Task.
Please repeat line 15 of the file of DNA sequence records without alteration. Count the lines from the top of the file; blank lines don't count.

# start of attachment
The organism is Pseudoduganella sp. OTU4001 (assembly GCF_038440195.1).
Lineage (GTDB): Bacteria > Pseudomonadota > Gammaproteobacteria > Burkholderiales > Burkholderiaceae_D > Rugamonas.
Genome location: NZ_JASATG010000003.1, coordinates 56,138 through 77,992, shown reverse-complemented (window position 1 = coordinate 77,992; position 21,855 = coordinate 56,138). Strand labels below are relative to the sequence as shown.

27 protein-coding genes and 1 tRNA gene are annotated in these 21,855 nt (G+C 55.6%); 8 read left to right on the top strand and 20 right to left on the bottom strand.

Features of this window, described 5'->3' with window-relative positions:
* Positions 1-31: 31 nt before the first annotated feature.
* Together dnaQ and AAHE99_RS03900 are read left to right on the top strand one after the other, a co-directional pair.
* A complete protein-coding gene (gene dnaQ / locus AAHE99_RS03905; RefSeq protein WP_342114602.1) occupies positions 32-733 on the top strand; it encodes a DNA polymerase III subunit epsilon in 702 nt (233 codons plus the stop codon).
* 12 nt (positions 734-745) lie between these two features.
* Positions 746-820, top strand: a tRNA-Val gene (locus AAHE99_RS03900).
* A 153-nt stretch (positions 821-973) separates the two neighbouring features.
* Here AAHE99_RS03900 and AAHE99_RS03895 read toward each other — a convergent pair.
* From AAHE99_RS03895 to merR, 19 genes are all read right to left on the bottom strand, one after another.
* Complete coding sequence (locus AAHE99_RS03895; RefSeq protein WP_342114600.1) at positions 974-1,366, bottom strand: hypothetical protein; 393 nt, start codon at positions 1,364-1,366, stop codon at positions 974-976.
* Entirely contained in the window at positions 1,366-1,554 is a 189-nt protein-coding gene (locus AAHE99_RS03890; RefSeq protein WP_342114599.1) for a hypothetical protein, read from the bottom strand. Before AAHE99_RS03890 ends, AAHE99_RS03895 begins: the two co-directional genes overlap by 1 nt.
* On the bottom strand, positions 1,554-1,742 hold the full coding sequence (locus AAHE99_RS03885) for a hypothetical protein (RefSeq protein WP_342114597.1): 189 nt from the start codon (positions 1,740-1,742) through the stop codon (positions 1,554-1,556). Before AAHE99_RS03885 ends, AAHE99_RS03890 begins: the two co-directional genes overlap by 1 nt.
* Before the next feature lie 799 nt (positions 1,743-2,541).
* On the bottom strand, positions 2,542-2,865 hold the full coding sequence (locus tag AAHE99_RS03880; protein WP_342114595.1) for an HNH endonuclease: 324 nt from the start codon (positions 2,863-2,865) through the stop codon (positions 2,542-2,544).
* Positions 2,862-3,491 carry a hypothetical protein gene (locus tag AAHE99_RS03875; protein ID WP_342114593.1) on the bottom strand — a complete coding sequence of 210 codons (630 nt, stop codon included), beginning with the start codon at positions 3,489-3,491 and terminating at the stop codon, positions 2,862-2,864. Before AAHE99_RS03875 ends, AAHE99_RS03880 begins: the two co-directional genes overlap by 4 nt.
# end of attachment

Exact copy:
* Entirely contained in the window at positions 1,366-1,554 is a 189-nt protein-coding gene (locus AAHE99_RS03890; RefSeq protein WP_342114599.1) for a hypothetical protein, read from the bottom strand. Before AAHE99_RS03890 ends, AAHE99_RS03895 begins: the two co-directional genes overlap by 1 nt.